If not then trust me when I say that hauling records around and storing them is about the most worthless exercise ever. We’ve moved my brother’s collection like 5 times now and there will be one more when he moves for the final time. If he died and it was up to my mom, she would pay someone $10 to come take them off her hands (me, I’d look them each up and then sell the lot for cheap).

They are most likely not worth anything. If they are, it’s up to you to figure it out not for someone interested in buying them to tell you.

You can always donate them to a thrift store, and possibly get a tax deduction. That might be worth more than selling them. I usually donate LPs (good ones, not unusable crap) for quarters or 50c.

http://www.discogs.com/ is another useful site for looking up record variants and current prices.

I found out the hard way that published record values are nearly useless, as it’s all market driven. I tried to get catalog value on a number of albums on ebay, and got zero interest other than on the truly collectible (scarce) stuff. As I mentioned in another thread, I ended up donating them all to the local jazz radio station and taking the donation tax deduction. I still have boxes of vinyl to try to dispose of and will probably give it all to the local Millennium Records. Bottom line: take what you can get and count yourself lucky to be rid of them.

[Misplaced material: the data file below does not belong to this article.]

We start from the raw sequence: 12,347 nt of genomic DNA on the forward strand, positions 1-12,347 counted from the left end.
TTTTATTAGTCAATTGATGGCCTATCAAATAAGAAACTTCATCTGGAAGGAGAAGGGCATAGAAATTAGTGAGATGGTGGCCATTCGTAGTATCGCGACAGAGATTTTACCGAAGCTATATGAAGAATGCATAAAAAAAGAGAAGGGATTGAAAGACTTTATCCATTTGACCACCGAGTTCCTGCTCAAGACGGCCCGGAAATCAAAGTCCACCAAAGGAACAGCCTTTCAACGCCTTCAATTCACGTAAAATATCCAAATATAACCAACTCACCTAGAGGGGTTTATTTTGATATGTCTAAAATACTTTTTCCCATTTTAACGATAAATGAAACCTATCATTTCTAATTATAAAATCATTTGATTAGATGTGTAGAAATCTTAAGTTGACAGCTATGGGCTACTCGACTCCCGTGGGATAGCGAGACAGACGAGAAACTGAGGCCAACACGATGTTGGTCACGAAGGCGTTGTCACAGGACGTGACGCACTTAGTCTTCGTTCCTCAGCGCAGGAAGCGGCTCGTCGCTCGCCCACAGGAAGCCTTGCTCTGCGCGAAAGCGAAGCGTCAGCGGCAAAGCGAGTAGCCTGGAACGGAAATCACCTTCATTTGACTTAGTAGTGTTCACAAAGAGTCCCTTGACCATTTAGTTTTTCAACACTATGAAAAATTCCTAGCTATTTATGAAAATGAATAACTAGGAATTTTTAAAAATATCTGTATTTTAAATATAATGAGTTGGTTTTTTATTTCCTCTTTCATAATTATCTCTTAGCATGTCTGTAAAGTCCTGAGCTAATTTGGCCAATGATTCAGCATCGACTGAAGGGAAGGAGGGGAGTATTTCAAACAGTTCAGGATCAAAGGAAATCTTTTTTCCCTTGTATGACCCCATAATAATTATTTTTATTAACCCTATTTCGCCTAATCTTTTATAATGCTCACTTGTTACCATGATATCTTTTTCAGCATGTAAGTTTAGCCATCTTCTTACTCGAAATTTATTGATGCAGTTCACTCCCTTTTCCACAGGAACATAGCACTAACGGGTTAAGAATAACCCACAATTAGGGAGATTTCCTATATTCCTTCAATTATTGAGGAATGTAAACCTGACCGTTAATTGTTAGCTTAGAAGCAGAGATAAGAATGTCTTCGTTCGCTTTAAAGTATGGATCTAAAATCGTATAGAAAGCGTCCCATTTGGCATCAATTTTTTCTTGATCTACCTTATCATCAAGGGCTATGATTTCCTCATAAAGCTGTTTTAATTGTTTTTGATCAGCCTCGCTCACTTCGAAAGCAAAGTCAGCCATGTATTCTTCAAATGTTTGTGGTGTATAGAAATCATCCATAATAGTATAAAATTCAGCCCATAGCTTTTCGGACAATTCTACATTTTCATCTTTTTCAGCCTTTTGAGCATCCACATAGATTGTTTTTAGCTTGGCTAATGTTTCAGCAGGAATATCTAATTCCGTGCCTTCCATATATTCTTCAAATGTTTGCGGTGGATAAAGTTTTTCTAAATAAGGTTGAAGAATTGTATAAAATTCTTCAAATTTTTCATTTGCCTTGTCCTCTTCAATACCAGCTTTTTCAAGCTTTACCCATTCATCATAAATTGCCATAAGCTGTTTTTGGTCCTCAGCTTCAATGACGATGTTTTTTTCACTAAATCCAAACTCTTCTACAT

One major reason there is still a market for used vinyl (apart from the collectible aspect or for people who just like the medium) is the ease with which you can transfer the music into a digital format.

About 25% of my digital library comes from LPs.

Of course, the records need to be in decent shape first. You can edit out the worst pops and crackles, but if the whole album is full of them it’s generally not worth the effort.

So, did you get offer?

Just automate it.
Works like a charm.